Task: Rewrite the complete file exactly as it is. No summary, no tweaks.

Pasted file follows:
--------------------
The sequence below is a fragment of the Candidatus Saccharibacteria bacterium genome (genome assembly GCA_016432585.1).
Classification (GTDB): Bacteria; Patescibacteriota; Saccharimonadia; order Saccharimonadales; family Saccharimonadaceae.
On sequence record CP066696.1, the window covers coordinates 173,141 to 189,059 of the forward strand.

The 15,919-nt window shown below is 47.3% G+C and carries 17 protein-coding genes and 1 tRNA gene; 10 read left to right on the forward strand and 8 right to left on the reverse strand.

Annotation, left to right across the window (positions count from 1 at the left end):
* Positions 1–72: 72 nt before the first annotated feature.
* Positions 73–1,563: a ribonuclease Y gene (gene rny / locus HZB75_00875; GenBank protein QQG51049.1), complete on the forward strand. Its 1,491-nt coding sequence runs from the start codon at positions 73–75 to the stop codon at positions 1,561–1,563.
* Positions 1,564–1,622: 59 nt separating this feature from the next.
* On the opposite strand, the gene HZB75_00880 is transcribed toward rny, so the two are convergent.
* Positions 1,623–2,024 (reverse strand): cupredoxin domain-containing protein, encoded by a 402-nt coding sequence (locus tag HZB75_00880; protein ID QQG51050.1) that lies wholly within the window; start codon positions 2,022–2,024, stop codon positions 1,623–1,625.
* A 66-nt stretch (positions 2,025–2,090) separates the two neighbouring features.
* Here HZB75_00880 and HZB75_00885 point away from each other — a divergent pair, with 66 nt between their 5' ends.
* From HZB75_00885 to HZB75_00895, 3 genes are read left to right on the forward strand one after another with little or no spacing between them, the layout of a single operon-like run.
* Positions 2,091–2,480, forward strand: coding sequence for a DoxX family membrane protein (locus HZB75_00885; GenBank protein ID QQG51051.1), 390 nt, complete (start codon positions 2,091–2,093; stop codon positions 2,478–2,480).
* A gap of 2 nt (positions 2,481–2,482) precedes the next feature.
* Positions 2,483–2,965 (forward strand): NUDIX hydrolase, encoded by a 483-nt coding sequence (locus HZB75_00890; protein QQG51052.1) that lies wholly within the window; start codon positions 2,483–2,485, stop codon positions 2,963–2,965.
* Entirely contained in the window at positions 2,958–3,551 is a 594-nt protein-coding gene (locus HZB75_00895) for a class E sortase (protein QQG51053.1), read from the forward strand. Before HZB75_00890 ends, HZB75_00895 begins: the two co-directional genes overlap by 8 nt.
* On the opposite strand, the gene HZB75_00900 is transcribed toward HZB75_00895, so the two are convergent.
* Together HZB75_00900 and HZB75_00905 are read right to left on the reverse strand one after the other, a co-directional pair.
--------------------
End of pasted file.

The sequence below is a fragment of the Candidatus Saccharibacteria bacterium genome (genome assembly GCA_016432585.1).
Classification (GTDB): Bacteria; Patescibacteriota; Saccharimonadia; order Saccharimonadales; family Saccharimonadaceae.
On sequence record CP066696.1, the window covers coordinates 173,141 to 189,059 of the forward strand.

The 15,919-nt window shown below is 47.3% G+C and carries 17 protein-coding genes and 1 tRNA gene; 10 read left to right on the forward strand and 8 right to left on the reverse strand.

Annotation, left to right across the window (positions count from 1 at the left end):
* Positions 1–72: 72 nt before the first annotated feature.
* Positions 73–1,563: a ribonuclease Y gene (gene rny / locus HZB75_00875; GenBank protein QQG51049.1), complete on the forward strand. Its 1,491-nt coding sequence runs from the start codon at positions 73–75 to the stop codon at positions 1,561–1,563.
* Positions 1,564–1,622: 59 nt separating this feature from the next.
* On the opposite strand, the gene HZB75_00880 is transcribed toward rny, so the two are convergent.
* Positions 1,623–2,024 (reverse strand): cupredoxin domain-containing protein, encoded by a 402-nt coding sequence (locus tag HZB75_00880; protein ID QQG51050.1) that lies wholly within the window; start codon positions 2,022–2,024, stop codon positions 1,623–1,625.
* A 66-nt stretch (positions 2,025–2,090) separates the two neighbouring features.
* Here HZB75_00880 and HZB75_00885 point away from each other — a divergent pair, with 66 nt between their 5' ends.
* From HZB75_00885 to HZB75_00895, 3 genes are read left to right on the forward strand one after another with little or no spacing between them, the layout of a single operon-like run.
* Positions 2,091–2,480, forward strand: coding sequence for a DoxX family membrane protein (locus HZB75_00885; GenBank protein ID QQG51051.1), 390 nt, complete (start codon positions 2,091–2,093; stop codon positions 2,478–2,480).
* A gap of 2 nt (positions 2,481–2,482) precedes the next feature.
* Positions 2,483–2,965 (forward strand): NUDIX hydrolase, encoded by a 483-nt coding sequence (locus HZB75_00890; protein QQG51052.1) that lies wholly within the window; start codon positions 2,483–2,485, stop codon positions 2,963–2,965.
* Entirely contained in the window at positions 2,958–3,551 is a 594-nt protein-coding gene (locus HZB75_00895) for a class E sortase (protein QQG51053.1), read from the forward strand. Before HZB75_00890 ends, HZB75_00895 begins: the two co-directional genes overlap by 8 nt.
* On the opposite strand, the gene HZB75_00900 is transcribed toward HZB75_00895, so the two are convergent.
* Together HZB75_00900 and HZB75_00905 are read right to left on the reverse strand one after the other, a co-directional pair.